Mssrs. Adams and Coates resigned their posts in the Voting Section of the Justice Department in 2010. They testified to the U.S. Civil Rights Commission that the Obama Administration was blatantly biased, as exemplified by its dismissing voter intimidation charges against New Black Panther Party members at a Philadelphia polling station in 2008. On April 16, Mr. Adams testified before the House Judiciary Committee as to how the Justice Department’s Civil Rights Division under Assistant Attorney General Thomas Perez has overlooked criminal behavior within its ranks while refusing to enforce Section 8. The Mississippi lawsuits are a way of doing the job that Attorney General Eric H. Holder Jr.’s staff won’t do.
Looking over the electoral landscape, it’s clear that a more robust effort to force officials to ensure electoral integrity is long overdue. Every fraudulent vote cancels out a legitimately cast ballot and undermines confidence in our electoral system.
In 2007, citing clear evidence of vote fraud, a court in Southwest Mississippi overturned a Democratic primary election for Circuit Clerk – in Jefferson Davis County. Circuit Judge Forrest Johnson found at least 26 instances of voting irregularities.
“In that election dead people voted as did a person who was in a hospital the entire day two counties over from Jefferson Davis County,” wrote Sen. Joey Fillingane, a chief sponsor of the state’s photo ID law, which has been halted by the U.S. Justice Department for nearly a year. “The problem is real and a strong voter ID law is part of the solution.”
The other part of the solution is compelling election officials to follow the law, clean up voter rolls and make the process transparent.
No stranger to Mississippi, where he investigated voting practices while working for the Justice Department, Mr. Adams, under the auspices of the ACRU, sent letters in January to election officials seeking data that must be made available under Section 8. He never got an answer.
The two counties are demographically and politically the flip side of each other. Waltham County has a majority white population of 15,400 and voted 54 percent for Mitt Romney to 45 percent for Barack Obama in 2012. Jefferson Davis County, with a majority black population of 12,500, voted 62 percent for Mr. Obama and 37 percent for Mr. Romney.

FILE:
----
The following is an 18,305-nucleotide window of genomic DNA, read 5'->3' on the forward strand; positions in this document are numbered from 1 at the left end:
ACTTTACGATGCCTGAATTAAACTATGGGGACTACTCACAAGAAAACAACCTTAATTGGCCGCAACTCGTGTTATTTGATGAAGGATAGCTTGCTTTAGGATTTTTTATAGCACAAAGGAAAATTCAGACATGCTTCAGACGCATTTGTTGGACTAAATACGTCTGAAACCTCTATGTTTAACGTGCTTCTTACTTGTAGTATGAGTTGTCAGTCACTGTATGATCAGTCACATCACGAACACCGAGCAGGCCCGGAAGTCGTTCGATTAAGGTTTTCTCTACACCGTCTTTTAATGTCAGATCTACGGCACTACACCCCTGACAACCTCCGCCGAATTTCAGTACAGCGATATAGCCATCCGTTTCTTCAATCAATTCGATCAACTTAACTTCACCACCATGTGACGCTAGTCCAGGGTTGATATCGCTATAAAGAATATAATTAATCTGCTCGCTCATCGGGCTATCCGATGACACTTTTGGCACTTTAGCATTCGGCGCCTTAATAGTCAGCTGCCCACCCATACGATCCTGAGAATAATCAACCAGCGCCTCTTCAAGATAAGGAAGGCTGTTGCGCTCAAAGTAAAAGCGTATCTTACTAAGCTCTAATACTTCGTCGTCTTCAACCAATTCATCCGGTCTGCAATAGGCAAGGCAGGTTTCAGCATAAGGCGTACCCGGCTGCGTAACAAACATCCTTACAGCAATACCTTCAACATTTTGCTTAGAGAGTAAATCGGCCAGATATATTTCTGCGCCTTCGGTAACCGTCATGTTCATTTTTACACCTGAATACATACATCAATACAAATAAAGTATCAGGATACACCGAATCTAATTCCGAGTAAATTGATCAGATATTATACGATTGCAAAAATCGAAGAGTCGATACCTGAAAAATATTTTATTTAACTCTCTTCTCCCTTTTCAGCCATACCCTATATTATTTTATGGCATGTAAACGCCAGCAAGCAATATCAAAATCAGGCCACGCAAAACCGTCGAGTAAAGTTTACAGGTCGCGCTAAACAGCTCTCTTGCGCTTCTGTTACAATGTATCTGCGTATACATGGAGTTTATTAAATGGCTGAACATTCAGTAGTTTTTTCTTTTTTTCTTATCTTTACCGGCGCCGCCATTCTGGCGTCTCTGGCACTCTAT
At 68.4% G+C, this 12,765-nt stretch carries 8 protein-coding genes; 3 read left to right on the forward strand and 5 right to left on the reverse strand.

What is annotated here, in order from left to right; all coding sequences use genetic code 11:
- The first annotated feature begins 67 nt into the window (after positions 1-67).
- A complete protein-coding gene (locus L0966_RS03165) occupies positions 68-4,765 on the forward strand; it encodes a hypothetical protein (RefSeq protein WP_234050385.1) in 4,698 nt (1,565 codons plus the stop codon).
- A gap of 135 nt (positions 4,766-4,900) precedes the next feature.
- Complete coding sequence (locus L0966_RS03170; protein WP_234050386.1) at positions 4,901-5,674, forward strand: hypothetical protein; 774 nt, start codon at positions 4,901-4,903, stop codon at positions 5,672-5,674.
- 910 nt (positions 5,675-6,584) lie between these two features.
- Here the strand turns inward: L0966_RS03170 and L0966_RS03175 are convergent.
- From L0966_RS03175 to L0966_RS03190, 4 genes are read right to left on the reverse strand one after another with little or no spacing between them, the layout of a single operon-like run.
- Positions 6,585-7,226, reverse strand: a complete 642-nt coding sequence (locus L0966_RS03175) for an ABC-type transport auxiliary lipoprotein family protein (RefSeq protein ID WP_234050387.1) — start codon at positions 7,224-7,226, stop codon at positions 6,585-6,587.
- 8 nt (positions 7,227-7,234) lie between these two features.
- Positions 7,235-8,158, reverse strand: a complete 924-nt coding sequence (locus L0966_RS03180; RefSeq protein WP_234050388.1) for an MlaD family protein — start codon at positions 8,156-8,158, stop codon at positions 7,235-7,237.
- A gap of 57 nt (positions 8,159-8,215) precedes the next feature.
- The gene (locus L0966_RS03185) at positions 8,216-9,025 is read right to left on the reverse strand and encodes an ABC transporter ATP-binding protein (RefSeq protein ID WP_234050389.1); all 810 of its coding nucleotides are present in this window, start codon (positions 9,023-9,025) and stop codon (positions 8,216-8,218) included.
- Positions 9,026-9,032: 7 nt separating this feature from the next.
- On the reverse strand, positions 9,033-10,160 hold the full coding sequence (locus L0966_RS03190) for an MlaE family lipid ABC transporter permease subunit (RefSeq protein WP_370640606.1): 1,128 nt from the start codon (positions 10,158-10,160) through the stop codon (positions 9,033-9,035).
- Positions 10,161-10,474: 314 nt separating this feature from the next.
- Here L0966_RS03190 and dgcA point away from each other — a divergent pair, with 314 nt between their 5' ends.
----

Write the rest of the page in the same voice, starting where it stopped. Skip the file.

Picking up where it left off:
In 2011, Mississippians approved by 62 percent a constitutional amendment requiring voter photo IDs. The legislature then passed an implementation law, which Republican Gov. Phil Bryant signed on May 17, 2012. But before you could say “ID, please?” the Justice Department stopped enforcement before the November presidential election.
As with South Carolina and Texas, whose photo ID laws were promptly suspended, Mr. Holder invoked Section 5 of the Voting Rights Act of 1965, which requires the Justice Department or a three-judge federal panel in the District of Columbia to approve any changes in election laws and redistricting in the Southern states plus dozens of other jurisdictions around the nation. In February, the U.S. Supreme Court heard arguments challenging Section 5 in Shelby County v. Holder, with a ruling expected in June.
This November, Mississippi has statewide municipal elections. It would be nice if the voter rolls were cleaned up by then. It would also be nice if the U.S. Justice Department quit dragging its feet and allowed the photo ID law to take effect, although it’s doubtful whether it could be implemented in time.
The Secretary of State first must conduct a voter education campaign and devise ways to make photo IDs available at no charge, an election official told me last Wednesday.
In the meantime, a positive judgment in the ACRU’s court case could unleash a tsunami of legal action against uncooperative election officials around the nation.
Honest, up-to-date voter registration rolls are the last thing that vote fraudsters want to see.